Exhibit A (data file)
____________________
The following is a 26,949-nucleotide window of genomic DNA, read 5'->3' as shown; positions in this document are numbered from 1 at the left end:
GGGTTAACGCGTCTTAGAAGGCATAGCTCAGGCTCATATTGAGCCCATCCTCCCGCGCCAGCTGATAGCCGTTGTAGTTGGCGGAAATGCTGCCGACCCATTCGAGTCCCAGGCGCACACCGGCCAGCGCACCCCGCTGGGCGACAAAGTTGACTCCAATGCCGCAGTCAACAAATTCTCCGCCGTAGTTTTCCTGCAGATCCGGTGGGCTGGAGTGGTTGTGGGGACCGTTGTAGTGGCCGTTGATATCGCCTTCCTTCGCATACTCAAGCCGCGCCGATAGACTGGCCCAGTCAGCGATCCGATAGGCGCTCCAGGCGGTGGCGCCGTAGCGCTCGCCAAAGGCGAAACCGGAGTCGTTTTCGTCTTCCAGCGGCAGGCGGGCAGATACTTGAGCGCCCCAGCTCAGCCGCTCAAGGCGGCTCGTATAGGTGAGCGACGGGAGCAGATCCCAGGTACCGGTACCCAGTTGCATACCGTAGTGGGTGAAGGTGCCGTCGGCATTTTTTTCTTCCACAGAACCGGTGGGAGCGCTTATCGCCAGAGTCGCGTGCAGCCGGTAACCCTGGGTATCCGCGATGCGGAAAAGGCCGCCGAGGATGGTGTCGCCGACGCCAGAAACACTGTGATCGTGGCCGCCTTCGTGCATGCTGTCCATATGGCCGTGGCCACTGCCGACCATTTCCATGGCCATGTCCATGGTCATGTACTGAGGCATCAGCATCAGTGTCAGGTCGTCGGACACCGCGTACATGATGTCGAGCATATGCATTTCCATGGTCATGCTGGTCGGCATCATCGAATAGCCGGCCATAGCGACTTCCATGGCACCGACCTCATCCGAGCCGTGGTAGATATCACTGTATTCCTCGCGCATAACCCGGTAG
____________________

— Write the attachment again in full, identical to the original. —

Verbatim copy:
The following is a 26,949-nucleotide window of genomic DNA, read 5'->3' as shown; positions in this document are numbered from 1 at the left end:
GGGTTAACGCGTCTTAGAAGGCATAGCTCAGGCTCATATTGAGCCCATCCTCCCGCGCCAGCTGATAGCCGTTGTAGTTGGCGGAAATGCTGCCGACCCATTCGAGTCCCAGGCGCACACCGGCCAGCGCACCCCGCTGGGCGACAAAGTTGACTCCAATGCCGCAGTCAACAAATTCTCCGCCGTAGTTTTCCTGCAGATCCGGTGGGCTGGAGTGGTTGTGGGGACCGTTGTAGTGGCCGTTGATATCGCCTTCCTTCGCATACTCAAGCCGCGCCGATAGACTGGCCCAGTCAGCGATCCGATAGGCGCTCCAGGCGGTGGCGCCGTAGCGCTCGCCAAAGGCGAAACCGGAGTCGTTTTCGTCTTCCAGCGGCAGGCGGGCAGATACTTGAGCGCCCCAGCTCAGCCGCTCAAGGCGGCTCGTATAGGTGAGCGACGGGAGCAGATCCCAGGTACCGGTACCCAGTTGCATACCGTAGTGGGTGAAGGTGCCGTCGGCATTTTTTTCTTCCACAGAACCGGTGGGAGCGCTTATCGCCAGAGTCGCGTGCAGCCGGTAACCCTGGGTATCCGCGATGCGGAAAAGGCCGCCGAGGATGGTGTCGCCGACGCCAGAAACACTGTGATCGTGGCCGCCTTCGTGCATGCTGTCCATATGGCCGTGGCCACTGCCGACCATTTCCATGGCCATGTCCATGGTCATGTACTGAGGCATCAGCATCAGTGTCAGGTCGTCGGACACCGCGTACATGATGTCGAGCATATGCATTTCCATGGTCATGCTGGTCGGCATCATCGAATAGCCGGCCATAGCGACTTCCATGGCACCGACCTCATCCGAGCCGTGGTAGATATCACTGTATTCCTCGCGCATAACCCGGTAG